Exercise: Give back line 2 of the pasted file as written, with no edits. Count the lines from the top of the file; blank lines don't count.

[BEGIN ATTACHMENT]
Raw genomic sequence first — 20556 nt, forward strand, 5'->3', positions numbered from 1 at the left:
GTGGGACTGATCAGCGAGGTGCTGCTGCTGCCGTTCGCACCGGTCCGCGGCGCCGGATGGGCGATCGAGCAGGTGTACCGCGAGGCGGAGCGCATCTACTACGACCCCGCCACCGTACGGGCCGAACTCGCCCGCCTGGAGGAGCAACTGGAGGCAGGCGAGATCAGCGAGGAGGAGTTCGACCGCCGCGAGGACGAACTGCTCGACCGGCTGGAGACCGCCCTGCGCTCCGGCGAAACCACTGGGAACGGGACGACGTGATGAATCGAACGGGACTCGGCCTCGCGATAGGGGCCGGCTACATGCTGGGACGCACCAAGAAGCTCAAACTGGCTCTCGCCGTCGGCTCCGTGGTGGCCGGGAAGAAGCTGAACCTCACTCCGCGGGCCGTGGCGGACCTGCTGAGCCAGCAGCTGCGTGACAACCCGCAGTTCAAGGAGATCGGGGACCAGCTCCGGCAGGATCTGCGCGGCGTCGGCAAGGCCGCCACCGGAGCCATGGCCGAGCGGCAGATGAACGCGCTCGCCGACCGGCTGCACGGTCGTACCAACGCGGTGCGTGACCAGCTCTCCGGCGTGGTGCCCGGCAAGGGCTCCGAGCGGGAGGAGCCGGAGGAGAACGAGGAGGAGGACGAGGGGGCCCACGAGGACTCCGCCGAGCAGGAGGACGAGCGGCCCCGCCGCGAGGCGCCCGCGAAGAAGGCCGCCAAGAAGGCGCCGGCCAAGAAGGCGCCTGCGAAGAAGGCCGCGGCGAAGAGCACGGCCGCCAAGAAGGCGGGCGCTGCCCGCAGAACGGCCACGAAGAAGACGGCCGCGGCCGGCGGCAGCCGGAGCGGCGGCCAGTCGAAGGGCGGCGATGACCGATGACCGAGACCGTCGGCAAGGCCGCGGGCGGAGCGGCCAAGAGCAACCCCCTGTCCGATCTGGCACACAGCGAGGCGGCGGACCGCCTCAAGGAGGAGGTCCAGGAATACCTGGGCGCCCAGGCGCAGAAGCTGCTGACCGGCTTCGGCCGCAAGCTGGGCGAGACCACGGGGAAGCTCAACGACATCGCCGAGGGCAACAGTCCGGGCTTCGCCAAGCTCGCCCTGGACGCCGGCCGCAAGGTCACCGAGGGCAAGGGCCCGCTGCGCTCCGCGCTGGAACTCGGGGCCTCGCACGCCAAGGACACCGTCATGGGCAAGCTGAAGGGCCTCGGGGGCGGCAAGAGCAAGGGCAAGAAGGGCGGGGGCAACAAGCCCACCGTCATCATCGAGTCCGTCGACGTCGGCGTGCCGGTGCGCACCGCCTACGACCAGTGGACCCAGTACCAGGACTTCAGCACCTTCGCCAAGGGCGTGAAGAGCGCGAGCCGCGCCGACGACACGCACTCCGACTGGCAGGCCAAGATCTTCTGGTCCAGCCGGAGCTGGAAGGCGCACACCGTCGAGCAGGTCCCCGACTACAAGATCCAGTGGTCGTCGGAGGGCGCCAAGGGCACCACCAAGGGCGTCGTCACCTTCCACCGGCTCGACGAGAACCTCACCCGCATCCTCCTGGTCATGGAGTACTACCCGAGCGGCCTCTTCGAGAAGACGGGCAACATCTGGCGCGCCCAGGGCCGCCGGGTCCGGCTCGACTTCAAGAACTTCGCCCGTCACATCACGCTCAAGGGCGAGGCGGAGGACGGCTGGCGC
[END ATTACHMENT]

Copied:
GTGGGACTGATCAGCGAGGTGCTGCTGCTGCCGTTCGCACCGGTCCGCGGCGCCGGATGGGCGATCGAGCAGGTGTACCGCGAGGCGGAGCGCATCTACTACGACCCCGCCACCGTACGGGCCGAACTCGCCCGCCTGGAGGAGCAACTGGAGGCAGGCGAGATCAGCGAGGAGGAGTTCGACCGCCGCGAGGACGAACTGCTCGACCGGCTGGAGACCGCCCTGCGCTCCGGCGAAACCACTGGGAACGGGACGACGTGATGAATCGAACGGGACTCGGCCTCGCGATAGGGGCCGGCTACATGCTGGGACGCACCAAGAAGCTCAAACTGGCTCTCGCCGTCGGCTCCGTGGTGGCCGGGAAGAAGCTGAACCTCACTCCGCGGGCCGTGGCGGACCTGCTGAGCCAGCAGCTGCGTGACAACCCGCAGTTCAAGGAGATCGGGGACCAGCTCCGGCAGGATCTGCGCGGCGTCGGCAAGGCCGCCACCGGAGCCATGGCCGAGCGGCAGATGAACGCGCTCGCCGACCGGCTGCACGGTCGTACCAACGCGGTGCGTGACCAGCTCTCCGGCGTGGTGCCCGGCAAGGGCTCCGAGCGGGAGGAGCCGGAGGAGAACGAGGAGGAGGACGAGGGGGCCCACGAGGACTCCGCCGAGCAGGAGGACGAGCGGCCCCGCCGCGAGGCGCCCGCGAAGAAGGCCGCCAAGAAGGCGCCGGCCAAGAAGGCGCCTGCGAAGAAGGCCGCGGCGAAGAGCACGGCCGCCAAGAAGGCGGGCGCTGCCCGCAGAACGGCCACGAAGAAGACGGCCGCGGCCGGCGGCAGCCGGAGCGGCGGCCAGTCGAAGGGCGGCGATGACCGATGACCGAGACCGTCGGCAAGGCCGCGGGCGGAGCGGCCAAGAGCAACCCCCTGTCCGATCTGGCACACAGCGAGGCGGCGGACCGCCTCAAGGAGGAGGTCCAGGAATACCTGGGCGCCCAGGCGCAGAAGCTGCTGACCGGCTTCGGCCGCAAGCTGGGCGAGACCACGGGGAAGCTCAACGACATCGCCGAGGGCAACAGTCCGGGCTTCGCCAAGCTCGCCCTGGACGCCGGCCGCAAGGTCACCGAGGGCAAGGGCCCGCTGCGCTCCGCGCTGGAACTCGGGGCCTCGCACGCCAAGGACACCGTCATGGGCAAGCTGAAGGGCCTCGGGGGCGGCAAGAGCAAGGGCAAGAAGGGCGGGGGCAACAAGCCCACCGTCATCATCGAGTCCGTCGACGTCGGCGTGCCGGTGCGCACCGCCTACGACCAGTGGACCCAGTACCAGGACTTCAGCACCTTCGCCAAGGGCGTGAAGAGCGCGAGCCGCGCCGACGACACGCACTCCGACTGGCAGGCCAAGATCTTCTGGTCCAGCCGGAGCTGGAAGGCGCACACCGTCGAGCAGGTCCCCGACTACAAGATCCAGTGGTCGTCGGAGGGCGCCAAGGGCACCACCAAGGGCGTCGTCACCTTCCACCGGCTCGACGAGAACCTCACCCGCATCCTCCTGGTCATGGAGTACTACCCGAGCGGCCTCTTCGAGAAGACGGGCAACATCTGGCGCGCCCAGGGCCGCCGGGTCCGGCTCGACTTCAAGAACTTCGCCCGTCACATCACGCTCAAGGGCGAGGCGGAGGACGGCTGGCGC